Building a Basketball Lineup On OwnersBox
Are you looking to play the OwnersBox Weekly NBA Fantasy game? I am here to help. Building a lineup for the week can be challenging based on strategically thinking about what team plays who, how many times a team plays during a week, and the potential of injury, rest, or back-to-back games. There are many questions you may have, and I will be answering them.
One of the most important things to remember is the number of minutes a player plays in a game. More minutes usually means more points when selecting a player in the lower cap range that could be a gamechanger in your weekly lineups.
Do not shy away from players who play minimal games in a week. An example of this is Luka Doncic and the Dallas Mavericks, who only play twice in week one. Luka may have an expensive salary cost per game, but his total salary is inexpensive. But you are guaranteed a high amount of points from those two games. As Luka would only account for two of the six games needed, you then look for a different point guard who plays four games to make up the rest that week. Following this strategy is a great way to win when selecting players, as all six games need to be filled at each position to complete your lineup.
Back-to-back games are essential to follow, especially if a star is playing against one good team and one poor team. If the Nets play back-to-back games, Kevin Durant may play against the better team and may sit the other game due to potential injury because the Nets are very likely to cruise through the season and make the playoffs. The player may not sit entirely, but the minutes may be limited compared to a regular game schedule.
The optimal way to build fantasy NBA lineups is to take underpriced players because of injuries to their teammates and then soak up the remaining salary with the highest-priced players. For example, Zach Lavine could be ruled out after salaries were released for the slate. That’s the kind of situation where you can load up on Bulls players because a lot of his production will be spread out amongst the team.
Lineups, where you take all averaged-priced players, are usually not a great idea on nights where there are many injuries. The best way to maximize fantasy points is to take some of the lowest-priced players that benefit from injuries then soak up salary with some of the superstars.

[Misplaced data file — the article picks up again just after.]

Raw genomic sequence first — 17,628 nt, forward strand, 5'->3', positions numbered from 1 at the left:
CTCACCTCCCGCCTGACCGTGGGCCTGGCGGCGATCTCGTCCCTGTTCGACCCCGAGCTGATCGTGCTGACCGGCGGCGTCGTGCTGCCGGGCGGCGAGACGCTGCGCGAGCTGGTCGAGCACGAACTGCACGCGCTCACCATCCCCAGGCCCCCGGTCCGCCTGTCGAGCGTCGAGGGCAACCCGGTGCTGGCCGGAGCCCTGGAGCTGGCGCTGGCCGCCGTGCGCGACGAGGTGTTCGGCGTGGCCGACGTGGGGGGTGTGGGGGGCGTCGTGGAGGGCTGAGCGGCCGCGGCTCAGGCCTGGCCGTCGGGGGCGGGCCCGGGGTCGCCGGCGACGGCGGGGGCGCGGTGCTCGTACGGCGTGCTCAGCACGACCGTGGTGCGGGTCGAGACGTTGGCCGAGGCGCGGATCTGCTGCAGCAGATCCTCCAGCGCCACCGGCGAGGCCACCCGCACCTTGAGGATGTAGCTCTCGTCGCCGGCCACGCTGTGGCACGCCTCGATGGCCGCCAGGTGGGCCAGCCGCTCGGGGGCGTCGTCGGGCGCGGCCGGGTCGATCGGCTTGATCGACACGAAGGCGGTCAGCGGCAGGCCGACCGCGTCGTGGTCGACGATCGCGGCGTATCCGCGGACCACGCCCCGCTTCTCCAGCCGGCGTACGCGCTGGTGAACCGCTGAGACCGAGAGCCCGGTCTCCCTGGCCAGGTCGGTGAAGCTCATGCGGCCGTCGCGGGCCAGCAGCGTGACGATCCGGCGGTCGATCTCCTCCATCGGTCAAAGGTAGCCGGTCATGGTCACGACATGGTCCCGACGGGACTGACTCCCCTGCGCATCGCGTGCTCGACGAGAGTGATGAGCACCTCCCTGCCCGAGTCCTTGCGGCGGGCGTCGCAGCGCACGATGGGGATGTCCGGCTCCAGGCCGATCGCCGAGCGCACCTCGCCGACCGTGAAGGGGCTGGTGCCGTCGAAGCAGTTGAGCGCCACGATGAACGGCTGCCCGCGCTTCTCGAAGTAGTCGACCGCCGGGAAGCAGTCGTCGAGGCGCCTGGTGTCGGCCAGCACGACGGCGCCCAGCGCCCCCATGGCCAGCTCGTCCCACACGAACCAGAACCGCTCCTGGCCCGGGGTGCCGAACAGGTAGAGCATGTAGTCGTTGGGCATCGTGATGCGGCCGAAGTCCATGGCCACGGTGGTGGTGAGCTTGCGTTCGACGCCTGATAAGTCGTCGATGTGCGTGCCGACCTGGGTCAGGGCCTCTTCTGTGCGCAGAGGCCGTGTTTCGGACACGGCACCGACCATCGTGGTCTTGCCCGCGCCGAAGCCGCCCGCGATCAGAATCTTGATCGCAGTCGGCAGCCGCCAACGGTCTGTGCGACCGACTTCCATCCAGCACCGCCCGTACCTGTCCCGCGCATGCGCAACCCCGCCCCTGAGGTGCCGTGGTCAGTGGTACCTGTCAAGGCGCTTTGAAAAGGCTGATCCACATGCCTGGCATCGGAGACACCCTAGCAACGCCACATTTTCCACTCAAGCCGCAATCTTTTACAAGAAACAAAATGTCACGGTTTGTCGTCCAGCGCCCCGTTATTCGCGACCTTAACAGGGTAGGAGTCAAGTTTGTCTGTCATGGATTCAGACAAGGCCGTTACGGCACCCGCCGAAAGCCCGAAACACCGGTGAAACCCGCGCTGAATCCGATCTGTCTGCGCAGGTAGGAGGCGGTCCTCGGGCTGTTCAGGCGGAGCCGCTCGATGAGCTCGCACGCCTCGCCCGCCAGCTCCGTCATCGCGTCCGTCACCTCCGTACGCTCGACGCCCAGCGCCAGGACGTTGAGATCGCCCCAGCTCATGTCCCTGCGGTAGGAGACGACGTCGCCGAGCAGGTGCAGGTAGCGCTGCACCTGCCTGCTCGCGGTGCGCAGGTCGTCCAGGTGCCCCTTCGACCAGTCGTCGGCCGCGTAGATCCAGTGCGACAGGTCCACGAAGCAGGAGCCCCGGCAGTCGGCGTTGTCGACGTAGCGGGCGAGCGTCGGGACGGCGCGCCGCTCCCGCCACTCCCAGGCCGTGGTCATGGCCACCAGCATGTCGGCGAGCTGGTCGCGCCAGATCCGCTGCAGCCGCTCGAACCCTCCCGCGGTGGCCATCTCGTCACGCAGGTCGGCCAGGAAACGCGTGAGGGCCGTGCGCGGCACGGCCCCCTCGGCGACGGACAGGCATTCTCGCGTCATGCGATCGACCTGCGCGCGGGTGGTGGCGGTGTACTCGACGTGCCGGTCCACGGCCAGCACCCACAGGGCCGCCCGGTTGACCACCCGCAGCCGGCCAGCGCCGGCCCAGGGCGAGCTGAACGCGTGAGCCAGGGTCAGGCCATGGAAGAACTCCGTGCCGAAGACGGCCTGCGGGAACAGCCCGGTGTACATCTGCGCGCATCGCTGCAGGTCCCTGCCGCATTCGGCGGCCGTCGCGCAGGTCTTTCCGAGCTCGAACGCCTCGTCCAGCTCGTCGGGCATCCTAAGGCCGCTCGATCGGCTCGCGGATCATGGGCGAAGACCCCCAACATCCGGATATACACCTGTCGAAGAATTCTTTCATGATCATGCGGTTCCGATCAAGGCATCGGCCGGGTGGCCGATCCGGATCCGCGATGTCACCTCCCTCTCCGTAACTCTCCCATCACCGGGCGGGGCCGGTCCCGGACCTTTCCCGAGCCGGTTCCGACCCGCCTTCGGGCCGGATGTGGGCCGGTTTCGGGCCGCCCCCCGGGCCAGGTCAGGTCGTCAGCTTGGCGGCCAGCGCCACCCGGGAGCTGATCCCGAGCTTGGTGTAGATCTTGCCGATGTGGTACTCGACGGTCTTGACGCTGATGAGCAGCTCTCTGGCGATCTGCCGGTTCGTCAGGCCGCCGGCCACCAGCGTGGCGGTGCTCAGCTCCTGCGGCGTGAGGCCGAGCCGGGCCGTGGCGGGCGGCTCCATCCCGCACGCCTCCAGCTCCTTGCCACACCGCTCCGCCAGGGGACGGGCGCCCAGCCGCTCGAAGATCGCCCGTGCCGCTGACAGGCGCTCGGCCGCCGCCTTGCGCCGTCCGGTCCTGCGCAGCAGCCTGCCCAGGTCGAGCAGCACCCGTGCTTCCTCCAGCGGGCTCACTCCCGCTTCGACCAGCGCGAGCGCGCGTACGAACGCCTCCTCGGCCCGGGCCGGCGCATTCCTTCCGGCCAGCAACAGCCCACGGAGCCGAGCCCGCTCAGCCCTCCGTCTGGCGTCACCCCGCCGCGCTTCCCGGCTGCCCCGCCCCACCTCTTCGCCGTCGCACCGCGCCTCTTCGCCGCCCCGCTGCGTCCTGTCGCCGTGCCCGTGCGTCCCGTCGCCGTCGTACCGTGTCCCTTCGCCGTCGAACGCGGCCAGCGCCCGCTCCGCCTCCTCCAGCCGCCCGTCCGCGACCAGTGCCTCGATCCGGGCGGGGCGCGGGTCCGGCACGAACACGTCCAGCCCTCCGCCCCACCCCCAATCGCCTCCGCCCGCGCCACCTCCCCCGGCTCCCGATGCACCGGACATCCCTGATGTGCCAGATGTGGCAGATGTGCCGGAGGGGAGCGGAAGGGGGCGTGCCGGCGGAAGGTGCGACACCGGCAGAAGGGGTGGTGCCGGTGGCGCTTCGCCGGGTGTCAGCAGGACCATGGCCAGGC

Taking advantage of the Late Swap (you will lose 20% of the player’s salary dropped). This drastically affects the strategy for how you should build lineups. Players that become good plays after lock tend to be either lesser-owned or in lineups that are overly optimized and thus duplicated as people optimize for projected points to adjust for the news.
Fantasy NBA is all about accounting for the latest information because what could be a winning lineup 30 minutes before lock could be a weak lineup 10 minutes later due to injury information. If you want to succeed in fantasy NBA, you need a strategy that you can execute in a small amount of time before lock. But if you are willing to put in the time to follow the sport closely, NBA can be one of the most fun and engaging fantasy offerings.
Other additional tips:
– USE ALL YOUR MONEY; players are more price-sensitive
– Stay in the know for vaccine policies
– Stay up to date with players who may not be eligible due to the vaccination mandate
– Stacking doesn’t work in the NBA (Works for the NFL but very rarely for the NBA)
– Do not be biased for your favorite players (very tempting, but if you want to win, don’t fall into this trap)
– Pay attention to hot streaks when a player has dominated in more than one game in which they may usually not
– Rookies are cheap but be careful with minutes and usage
– If you pay big for stars, select upside play with the other player in the same position
Examples of lineups:
Team 1 Team 2
Team 1: Utilization of fewer games Team 2: Star heavy in starting line
As you see, choosing stars who play fewer games can be a massive advantage. Be smart, take your time, choose multiple different teams, and you can be the one who lands in the prize pool.